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Environmental Blog

  • 10
  • January
  • 2017


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U.S. Army Corps of Engineers Issues 2017 Nationwide Permits for Streamlined Permitting

On January 6, 2017, the U.S. Army Corps of Engineers (the Corps) issued a new set of nationwide permits to replace existing permits that expire on March 18, 2017. Congress authorized the Corps to issue these types of nationwide permits to streamline the permitting process for the discharge of dredged or fill material into waters of the United States, under Clean Water Act Section 404 or work in or affecting navigable waterways, under Rivers and Harbors Act Section 10, in either case when it has no more than a minimal individual or cumulative adverse effect on the environment. The 2017 nationwide permits closely mirror the draft version the Corps released for public comment in June 2016, generally with only minor revisions and clarifications. In addition to reissuing 50 existing nationwide permits, the Corps issued two new permits, one for the removal of low-head dams, and another for “living shorelines” used to stabilize banks and shores in coastal waters. The nationwide permits are frequently used for development activities ranging from navigational aids and bank stabilization to linear projects and commercial developments.

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  • 26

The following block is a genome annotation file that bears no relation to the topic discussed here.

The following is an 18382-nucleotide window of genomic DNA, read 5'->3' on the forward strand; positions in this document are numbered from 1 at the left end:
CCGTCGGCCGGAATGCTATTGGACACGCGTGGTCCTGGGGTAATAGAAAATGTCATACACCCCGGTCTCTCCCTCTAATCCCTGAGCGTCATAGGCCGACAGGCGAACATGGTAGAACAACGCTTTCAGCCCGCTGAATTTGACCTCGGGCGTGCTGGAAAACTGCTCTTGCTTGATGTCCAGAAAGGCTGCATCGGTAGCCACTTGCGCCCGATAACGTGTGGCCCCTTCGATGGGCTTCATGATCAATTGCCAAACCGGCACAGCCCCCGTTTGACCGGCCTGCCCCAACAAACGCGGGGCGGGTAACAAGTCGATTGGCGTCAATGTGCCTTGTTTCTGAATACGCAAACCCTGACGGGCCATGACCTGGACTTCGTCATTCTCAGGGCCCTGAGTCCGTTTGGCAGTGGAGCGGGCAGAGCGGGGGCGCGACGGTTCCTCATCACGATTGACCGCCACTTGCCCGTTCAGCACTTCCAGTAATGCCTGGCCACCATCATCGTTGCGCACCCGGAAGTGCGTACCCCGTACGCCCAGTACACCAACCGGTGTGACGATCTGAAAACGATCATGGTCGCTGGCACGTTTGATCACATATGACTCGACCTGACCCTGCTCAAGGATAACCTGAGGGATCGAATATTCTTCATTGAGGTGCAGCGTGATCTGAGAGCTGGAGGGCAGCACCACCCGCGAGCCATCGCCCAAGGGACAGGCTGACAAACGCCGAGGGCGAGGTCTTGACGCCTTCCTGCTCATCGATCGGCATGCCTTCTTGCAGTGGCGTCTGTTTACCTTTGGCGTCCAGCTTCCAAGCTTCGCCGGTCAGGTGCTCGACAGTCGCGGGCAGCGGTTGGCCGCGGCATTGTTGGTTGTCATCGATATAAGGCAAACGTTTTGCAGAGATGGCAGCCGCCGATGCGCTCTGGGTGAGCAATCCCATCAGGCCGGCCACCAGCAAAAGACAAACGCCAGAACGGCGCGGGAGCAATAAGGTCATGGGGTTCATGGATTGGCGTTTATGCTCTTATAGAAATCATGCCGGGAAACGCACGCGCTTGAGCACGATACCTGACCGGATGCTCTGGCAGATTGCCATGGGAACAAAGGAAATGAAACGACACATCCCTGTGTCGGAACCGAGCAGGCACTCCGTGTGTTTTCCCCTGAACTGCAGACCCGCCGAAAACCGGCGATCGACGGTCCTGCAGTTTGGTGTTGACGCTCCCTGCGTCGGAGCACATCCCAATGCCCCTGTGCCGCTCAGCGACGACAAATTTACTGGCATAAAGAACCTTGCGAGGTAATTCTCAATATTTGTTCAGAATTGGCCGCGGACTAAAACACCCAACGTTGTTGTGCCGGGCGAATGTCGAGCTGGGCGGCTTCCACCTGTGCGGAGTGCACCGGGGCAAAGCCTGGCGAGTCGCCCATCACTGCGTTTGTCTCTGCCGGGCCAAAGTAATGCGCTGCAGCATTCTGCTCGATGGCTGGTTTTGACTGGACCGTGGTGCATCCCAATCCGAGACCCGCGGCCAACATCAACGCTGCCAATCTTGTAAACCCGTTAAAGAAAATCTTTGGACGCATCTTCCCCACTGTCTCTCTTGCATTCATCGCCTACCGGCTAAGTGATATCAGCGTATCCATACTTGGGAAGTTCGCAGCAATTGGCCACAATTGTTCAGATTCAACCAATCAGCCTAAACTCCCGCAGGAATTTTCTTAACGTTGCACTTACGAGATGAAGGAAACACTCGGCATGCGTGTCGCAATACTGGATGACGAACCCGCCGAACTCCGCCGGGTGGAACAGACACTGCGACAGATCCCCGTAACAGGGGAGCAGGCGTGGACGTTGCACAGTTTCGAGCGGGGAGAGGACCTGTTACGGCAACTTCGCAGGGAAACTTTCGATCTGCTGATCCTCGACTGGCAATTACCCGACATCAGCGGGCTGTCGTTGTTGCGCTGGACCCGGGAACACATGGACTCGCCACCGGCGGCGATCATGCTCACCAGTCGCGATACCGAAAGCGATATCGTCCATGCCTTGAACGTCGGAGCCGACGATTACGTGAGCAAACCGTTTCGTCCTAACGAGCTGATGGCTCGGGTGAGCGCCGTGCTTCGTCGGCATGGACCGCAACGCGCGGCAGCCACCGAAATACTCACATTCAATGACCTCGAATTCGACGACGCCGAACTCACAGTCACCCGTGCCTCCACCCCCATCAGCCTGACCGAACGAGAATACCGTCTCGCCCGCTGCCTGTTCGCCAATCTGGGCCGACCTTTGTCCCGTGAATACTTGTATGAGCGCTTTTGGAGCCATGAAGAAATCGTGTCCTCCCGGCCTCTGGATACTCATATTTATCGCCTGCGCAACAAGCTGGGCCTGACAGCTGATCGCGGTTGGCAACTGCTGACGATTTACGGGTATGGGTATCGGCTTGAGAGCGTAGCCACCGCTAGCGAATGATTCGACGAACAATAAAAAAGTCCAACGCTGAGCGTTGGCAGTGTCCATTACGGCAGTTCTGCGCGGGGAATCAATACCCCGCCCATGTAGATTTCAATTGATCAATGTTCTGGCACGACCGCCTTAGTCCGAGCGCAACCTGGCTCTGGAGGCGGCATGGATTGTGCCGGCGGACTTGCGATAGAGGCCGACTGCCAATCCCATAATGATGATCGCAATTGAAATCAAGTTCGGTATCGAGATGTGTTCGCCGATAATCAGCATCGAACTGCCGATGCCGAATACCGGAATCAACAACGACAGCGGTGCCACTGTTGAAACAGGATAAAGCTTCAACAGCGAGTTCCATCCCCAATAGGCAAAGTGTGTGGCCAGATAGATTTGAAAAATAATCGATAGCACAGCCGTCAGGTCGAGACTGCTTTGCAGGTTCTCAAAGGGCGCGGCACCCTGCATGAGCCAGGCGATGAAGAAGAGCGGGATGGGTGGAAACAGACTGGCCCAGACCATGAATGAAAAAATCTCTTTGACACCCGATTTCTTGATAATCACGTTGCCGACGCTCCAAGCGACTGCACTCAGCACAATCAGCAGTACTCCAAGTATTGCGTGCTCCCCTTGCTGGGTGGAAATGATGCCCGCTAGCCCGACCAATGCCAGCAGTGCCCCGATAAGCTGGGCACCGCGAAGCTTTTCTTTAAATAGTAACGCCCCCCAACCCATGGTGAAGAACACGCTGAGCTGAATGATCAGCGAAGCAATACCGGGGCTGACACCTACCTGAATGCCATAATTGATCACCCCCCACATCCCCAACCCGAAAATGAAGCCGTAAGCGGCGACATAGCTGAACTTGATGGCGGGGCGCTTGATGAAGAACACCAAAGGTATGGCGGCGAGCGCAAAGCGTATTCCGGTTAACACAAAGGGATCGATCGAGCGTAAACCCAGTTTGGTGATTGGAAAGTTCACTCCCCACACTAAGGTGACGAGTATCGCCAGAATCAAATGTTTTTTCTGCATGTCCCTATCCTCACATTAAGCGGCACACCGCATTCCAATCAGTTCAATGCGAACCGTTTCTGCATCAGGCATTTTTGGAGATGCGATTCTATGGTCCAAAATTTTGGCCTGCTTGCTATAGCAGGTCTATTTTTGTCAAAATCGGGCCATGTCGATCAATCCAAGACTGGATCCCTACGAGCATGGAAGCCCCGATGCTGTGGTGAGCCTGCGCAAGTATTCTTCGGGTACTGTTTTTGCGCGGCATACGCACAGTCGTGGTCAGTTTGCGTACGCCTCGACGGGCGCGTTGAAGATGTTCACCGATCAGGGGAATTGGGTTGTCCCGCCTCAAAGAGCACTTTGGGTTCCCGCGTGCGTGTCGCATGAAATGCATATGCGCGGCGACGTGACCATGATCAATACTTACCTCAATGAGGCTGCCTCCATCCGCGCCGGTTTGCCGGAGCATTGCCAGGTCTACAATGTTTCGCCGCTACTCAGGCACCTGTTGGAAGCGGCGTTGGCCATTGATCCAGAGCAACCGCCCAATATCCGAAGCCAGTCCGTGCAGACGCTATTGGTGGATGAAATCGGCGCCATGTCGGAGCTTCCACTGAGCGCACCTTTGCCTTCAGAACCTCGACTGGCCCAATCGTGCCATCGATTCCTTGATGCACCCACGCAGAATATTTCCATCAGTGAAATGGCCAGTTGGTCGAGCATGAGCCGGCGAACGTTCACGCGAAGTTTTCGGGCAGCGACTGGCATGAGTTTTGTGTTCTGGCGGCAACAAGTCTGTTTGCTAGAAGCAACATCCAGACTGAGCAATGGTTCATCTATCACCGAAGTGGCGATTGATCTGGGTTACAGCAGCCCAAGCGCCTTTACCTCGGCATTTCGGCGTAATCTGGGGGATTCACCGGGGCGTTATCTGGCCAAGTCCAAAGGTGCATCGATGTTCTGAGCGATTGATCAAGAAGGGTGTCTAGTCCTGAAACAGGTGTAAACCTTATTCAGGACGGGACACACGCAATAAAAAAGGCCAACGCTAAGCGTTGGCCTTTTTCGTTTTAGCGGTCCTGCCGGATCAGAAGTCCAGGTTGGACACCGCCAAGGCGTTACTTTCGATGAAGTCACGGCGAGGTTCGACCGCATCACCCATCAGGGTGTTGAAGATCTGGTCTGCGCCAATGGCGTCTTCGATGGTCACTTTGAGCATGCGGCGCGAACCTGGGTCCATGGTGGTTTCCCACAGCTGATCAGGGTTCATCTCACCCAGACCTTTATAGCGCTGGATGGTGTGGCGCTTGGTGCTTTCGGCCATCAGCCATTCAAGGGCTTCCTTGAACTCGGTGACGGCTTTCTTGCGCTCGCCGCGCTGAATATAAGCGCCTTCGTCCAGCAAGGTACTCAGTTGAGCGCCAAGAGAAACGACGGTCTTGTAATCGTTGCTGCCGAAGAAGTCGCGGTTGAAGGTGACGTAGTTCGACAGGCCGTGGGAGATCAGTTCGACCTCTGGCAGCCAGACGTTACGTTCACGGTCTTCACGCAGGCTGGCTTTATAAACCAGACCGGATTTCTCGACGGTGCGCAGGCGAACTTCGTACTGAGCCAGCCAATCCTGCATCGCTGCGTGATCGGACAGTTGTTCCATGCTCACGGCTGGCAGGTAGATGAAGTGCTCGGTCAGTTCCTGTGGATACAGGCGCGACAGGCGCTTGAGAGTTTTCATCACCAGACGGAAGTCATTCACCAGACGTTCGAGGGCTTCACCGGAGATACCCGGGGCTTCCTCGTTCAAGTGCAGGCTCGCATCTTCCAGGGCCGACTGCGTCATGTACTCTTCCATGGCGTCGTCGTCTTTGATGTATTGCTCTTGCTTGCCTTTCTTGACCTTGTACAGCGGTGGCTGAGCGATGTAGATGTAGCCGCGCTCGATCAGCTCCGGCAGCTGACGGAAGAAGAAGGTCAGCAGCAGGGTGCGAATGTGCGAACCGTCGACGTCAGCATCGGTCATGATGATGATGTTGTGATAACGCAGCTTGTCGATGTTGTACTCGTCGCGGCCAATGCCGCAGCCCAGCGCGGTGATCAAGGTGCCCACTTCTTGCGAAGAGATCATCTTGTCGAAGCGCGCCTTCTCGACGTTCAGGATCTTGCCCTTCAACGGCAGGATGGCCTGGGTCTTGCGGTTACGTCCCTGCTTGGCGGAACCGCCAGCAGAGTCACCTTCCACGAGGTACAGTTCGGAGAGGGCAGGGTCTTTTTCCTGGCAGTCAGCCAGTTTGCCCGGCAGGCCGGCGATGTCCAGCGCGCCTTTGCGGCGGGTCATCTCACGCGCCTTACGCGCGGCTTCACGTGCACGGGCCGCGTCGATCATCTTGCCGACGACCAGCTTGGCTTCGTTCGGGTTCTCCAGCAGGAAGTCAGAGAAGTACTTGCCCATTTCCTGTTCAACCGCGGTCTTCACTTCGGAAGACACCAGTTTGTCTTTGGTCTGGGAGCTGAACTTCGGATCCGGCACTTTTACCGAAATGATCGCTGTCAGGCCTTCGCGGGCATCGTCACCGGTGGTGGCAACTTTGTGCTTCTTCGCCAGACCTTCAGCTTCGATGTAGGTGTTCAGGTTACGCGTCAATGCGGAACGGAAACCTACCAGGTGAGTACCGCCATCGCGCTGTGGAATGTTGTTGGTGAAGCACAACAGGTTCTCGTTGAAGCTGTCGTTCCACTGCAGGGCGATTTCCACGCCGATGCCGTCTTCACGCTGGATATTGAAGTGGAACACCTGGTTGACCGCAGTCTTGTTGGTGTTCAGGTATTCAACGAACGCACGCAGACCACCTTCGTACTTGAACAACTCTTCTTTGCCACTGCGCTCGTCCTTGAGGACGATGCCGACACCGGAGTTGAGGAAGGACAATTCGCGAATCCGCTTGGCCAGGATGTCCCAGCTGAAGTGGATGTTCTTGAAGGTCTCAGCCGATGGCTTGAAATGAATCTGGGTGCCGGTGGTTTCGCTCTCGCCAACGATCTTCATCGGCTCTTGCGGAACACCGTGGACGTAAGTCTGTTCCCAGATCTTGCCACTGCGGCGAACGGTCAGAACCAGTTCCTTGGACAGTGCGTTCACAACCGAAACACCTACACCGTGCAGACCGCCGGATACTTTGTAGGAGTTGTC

• October
  • 2016


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Water Data, Water Data Everywhere

Several years ago, analytics guru Gary Cokins popularized the notion that organizations are drowning in data but starving for information. The waterbody metaphor is apt, particularly for water management agencies that would like to swim—but not drown—in the data they and others collect that can help them better manage scarce water resources. Propelled by lingering pains of California’s recent drought, the California legislature took a step in this direction last month when it passed, and the governor signed, the Open and Transparent Water Data Act.

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What U.S. Army Corps of Engineers v. Hawkes Co., Inc. Might Mean for the Corp’s JD Program and Clean Water Act Enforcement

The Supreme Court dealt the Obama Administration another Clean Water Act loss on May 31, 2016, ruling unanimously that landowners can more quickly go to court to challenge the federal government when it claims Clean Water Act jurisdiction over their property. 

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Sixth Circuit Declines to Revisit Its Decision to Keep Jurisdiction Over WOTUS Litigation

On Thursday, April 21, the full Sixth Circuit denied six petitions for en banc rehearing of a three-judge panel’s February 2016 decision that the court of appeals has jurisdiction to hear challenges to the controversial Waters of the United States (“WOTUS”) rule. The decision is a disappointment for states and industry groups, who seek to litigate the rule in district courts across the country.

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  • 01
  • March
  • 2016


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WOTUS Challengers Begin Responding to the Sixth Circuit’s Order Retaining Jurisdiction

Yesterday, we wrote about last week’s Sixth Circuit decision to keep jurisdiction over challenges to the federal government’s rule redefining “Waters of the United States” (“WOTUS”) under the Clean Water Act. We suggested that given the fractured nature of the Sixth Circuit panel’s opinion, the case was ripe for parties to request en banc rehearing before the full Sixth Circuit.

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Margaret E. Peloso

Margaret E. Peloso Partner

Carrick Brooke-Davidson

Carrick Brooke-Davidson Counsel

Jennifer Cornejo

Jennifer Cornejo Associate

Theresa Romanosky

Theresa Romanosky Senior Associate

Brandon M. Tuck

Brandon M. Tuck Counsel

Jay Rothrock

Jay Rothrock Senior Associate